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The #1 Best Food to Eat for Diabetics, According to a Dietitian

This one addition to your diet can make all the difference when it comes to your satiety and health.
FACT CHECKED BY Kiersten Hickman

Diabetes affects an estimated 34.2 million people in the U.S., or 10.5% of the country's total population, according to the Centers for Disease Control and Prevention's National Diabetes Statistics Report 2020. For those with the condition, carefully monitored food intake is essential to staying healthy and reducing potential complications. Fortunately, there's one food you may already have on hand that experts consider a near-perfect addition to your diabetes diet: walnuts.

"Walnuts are a fantastic food to include in a diabetes-friendly diet," says dietitian Lauren Manaker, MS, RDN, LD, of Nutrition Now Counseling. "In one study published in the American Journal of Health Promotion, after evaluating people who ate 56 grams of walnuts every day for 6 months, researchers found that the inclusion leads to an increased intake of key nutrients that lower the risk of developing type 2 diabetes."

Manaker notes that a 2004 study published in Diabetes Care found that eating walnuts as part of a low- or modified-fat diet also helped individuals with diabetes improve their cholesterol ratio, potentially reducing their risk of heart disease—a condition that people with diabetes are at a higher risk of developing than the general population.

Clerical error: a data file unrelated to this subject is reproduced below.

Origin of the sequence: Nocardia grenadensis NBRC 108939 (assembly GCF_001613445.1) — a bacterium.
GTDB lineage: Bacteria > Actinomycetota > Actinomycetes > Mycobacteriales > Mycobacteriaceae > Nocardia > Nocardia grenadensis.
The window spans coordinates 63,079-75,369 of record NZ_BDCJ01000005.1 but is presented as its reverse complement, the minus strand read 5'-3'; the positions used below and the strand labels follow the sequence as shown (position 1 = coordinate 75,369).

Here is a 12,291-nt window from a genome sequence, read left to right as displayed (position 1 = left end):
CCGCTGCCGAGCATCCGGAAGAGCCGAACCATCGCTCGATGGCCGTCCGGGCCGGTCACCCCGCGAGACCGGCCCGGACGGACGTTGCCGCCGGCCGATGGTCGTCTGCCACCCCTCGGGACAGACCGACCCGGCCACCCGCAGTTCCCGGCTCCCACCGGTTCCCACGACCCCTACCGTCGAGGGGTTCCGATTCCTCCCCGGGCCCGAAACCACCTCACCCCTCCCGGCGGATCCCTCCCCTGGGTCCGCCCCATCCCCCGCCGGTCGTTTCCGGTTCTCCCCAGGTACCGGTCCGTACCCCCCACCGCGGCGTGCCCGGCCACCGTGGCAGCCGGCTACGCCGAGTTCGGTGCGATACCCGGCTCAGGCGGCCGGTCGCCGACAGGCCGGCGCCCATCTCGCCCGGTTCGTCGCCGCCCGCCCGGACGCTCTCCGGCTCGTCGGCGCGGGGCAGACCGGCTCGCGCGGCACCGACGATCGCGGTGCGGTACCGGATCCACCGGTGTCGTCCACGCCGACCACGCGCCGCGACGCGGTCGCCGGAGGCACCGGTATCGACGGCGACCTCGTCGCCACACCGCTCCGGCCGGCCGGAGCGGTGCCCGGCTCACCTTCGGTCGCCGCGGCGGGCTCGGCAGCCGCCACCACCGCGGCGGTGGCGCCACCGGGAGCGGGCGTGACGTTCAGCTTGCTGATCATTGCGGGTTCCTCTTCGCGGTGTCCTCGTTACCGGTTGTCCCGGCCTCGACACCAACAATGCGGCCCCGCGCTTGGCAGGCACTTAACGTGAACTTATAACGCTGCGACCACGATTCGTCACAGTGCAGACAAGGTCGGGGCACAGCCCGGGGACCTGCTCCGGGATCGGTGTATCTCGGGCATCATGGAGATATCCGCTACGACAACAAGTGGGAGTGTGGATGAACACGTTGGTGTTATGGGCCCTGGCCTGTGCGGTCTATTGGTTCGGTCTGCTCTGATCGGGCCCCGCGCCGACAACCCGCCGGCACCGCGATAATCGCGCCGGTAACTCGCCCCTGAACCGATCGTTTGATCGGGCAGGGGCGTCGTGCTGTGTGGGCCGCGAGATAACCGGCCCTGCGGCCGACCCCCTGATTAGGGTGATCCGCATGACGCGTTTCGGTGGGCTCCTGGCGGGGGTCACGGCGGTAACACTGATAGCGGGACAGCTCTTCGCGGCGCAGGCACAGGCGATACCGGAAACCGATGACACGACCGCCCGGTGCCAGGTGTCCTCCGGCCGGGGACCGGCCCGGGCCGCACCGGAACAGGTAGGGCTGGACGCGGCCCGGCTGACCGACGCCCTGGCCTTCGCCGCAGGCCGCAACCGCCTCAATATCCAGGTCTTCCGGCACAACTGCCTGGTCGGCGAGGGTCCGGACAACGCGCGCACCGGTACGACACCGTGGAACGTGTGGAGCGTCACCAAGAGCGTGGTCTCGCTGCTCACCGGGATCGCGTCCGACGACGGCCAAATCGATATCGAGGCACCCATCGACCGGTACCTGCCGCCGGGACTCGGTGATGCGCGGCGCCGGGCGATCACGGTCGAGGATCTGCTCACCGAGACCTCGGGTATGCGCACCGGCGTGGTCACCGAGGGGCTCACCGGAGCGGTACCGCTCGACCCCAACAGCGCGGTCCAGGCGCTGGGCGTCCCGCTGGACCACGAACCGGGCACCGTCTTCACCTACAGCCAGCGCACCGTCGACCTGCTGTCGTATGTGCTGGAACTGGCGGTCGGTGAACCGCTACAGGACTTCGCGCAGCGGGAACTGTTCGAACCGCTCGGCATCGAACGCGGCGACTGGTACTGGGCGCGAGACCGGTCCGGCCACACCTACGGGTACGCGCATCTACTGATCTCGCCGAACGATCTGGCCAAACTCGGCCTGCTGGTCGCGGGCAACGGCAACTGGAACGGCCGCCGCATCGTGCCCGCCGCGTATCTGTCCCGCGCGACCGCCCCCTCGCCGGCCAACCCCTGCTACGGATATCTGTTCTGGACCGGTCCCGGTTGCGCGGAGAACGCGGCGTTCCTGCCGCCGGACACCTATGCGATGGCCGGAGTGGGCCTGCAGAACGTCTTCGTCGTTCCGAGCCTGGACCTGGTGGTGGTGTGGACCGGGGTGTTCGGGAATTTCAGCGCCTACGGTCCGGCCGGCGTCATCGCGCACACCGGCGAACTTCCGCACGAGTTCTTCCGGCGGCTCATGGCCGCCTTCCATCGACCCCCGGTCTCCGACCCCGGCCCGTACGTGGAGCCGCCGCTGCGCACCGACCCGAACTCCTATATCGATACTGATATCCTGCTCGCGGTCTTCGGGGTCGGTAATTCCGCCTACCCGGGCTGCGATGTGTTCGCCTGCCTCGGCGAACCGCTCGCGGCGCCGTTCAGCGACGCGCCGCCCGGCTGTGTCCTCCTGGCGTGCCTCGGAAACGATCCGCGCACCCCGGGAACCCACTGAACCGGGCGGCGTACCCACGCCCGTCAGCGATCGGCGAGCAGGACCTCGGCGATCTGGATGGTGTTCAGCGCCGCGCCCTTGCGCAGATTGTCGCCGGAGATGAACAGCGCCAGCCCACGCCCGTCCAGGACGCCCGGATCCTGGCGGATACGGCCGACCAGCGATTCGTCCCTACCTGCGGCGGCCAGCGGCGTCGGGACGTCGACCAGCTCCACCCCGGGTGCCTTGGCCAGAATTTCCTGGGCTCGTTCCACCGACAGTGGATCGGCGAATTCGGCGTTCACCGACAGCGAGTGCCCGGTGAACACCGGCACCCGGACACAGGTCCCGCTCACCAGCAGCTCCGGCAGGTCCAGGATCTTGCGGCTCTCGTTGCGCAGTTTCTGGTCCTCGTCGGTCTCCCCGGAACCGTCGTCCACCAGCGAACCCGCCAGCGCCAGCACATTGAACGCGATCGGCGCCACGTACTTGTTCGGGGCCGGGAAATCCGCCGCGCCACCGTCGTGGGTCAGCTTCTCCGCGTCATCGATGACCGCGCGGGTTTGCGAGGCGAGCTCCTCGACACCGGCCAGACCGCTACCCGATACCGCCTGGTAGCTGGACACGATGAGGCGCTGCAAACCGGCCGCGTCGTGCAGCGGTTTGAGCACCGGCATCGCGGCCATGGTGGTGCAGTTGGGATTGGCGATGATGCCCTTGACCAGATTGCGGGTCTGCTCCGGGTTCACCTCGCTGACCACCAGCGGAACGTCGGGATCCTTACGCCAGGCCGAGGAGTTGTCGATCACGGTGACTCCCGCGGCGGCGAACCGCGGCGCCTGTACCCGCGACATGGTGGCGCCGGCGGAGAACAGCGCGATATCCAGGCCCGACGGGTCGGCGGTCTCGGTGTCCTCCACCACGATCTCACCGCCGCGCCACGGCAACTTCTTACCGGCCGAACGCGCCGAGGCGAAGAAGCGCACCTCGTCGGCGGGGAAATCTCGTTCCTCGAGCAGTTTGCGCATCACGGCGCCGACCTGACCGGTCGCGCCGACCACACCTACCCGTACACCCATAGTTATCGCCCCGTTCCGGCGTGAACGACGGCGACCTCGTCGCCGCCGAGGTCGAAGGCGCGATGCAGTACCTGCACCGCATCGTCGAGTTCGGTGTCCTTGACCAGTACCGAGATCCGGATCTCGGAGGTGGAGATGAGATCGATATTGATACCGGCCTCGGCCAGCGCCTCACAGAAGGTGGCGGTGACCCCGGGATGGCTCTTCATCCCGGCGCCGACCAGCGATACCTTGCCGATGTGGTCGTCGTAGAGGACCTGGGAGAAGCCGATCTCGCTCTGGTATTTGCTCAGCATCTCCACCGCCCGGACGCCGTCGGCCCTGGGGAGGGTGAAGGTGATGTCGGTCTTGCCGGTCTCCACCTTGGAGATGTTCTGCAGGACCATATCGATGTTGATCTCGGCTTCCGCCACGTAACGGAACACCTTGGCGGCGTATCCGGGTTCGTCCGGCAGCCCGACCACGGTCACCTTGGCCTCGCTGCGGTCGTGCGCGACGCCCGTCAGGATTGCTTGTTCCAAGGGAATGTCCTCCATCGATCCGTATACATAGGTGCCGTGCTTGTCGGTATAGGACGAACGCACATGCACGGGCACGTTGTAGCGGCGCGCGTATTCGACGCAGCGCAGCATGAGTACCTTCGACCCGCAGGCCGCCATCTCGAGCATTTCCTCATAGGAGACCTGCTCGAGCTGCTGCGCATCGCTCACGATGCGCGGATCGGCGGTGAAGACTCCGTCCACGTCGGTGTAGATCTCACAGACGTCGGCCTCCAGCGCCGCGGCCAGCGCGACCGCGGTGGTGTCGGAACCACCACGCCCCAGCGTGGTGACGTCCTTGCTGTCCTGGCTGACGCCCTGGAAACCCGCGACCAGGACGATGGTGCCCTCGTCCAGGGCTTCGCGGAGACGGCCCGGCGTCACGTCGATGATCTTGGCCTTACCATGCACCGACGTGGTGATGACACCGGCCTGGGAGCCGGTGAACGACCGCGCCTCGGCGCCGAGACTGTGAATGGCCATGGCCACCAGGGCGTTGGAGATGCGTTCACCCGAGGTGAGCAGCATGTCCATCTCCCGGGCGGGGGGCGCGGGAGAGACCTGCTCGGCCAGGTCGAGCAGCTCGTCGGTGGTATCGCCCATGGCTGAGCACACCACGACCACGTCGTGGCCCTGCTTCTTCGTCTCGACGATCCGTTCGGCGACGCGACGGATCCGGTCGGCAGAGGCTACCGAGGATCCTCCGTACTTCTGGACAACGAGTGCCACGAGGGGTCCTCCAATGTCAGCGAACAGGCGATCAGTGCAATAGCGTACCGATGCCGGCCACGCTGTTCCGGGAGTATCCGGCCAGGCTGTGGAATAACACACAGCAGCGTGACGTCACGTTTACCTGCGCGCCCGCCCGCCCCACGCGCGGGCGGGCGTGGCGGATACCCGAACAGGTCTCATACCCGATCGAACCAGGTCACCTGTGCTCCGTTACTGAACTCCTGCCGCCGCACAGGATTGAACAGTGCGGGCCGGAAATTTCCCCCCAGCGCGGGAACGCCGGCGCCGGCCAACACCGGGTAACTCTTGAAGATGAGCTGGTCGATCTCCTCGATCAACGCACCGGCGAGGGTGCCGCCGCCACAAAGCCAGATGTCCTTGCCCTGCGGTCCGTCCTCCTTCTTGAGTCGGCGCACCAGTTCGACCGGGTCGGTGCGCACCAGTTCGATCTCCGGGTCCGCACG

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In fact, according to a 2019 study published in the journal Circulation Research, among a group of 16,217 men and women who had been diagnosed with diabetes, those who increased their consumption of nuts after their diagnosis reduced their risk of cardiovascular disease by 11%, slashed their risk of coronary heart disease by 15% and reduced their risk of cardiovascular disease mortality and all-cause mortality by 25% and 27%, respectively.

So, why are walnuts particularly effective when it comes to diabetes management?

"Walnuts are low in carbs and contain nutrients like plant-based proteins, healthy fats, and fiber—nutrients that may help support blood glucose control," says Manaker, who explains that the antioxidants in walnuts can also help support overall health.

If you want to add some walnuts to your regular routine, Manaker recommends "adding a handful of walnuts to your salad, topping your yogurt with walnuts, or simply eating them on their own." With a nutritional resume like that, you'd be nuts not to.

For more healthy eating tips for type 2 diabetes, check out our list of 26 Best and Worst Foods for Diabetics.


Sarah Crow
Sarah Crow is a senior editor at Eat This, Not That!, where she focuses on celebrity news and health coverage. Read more about Sarah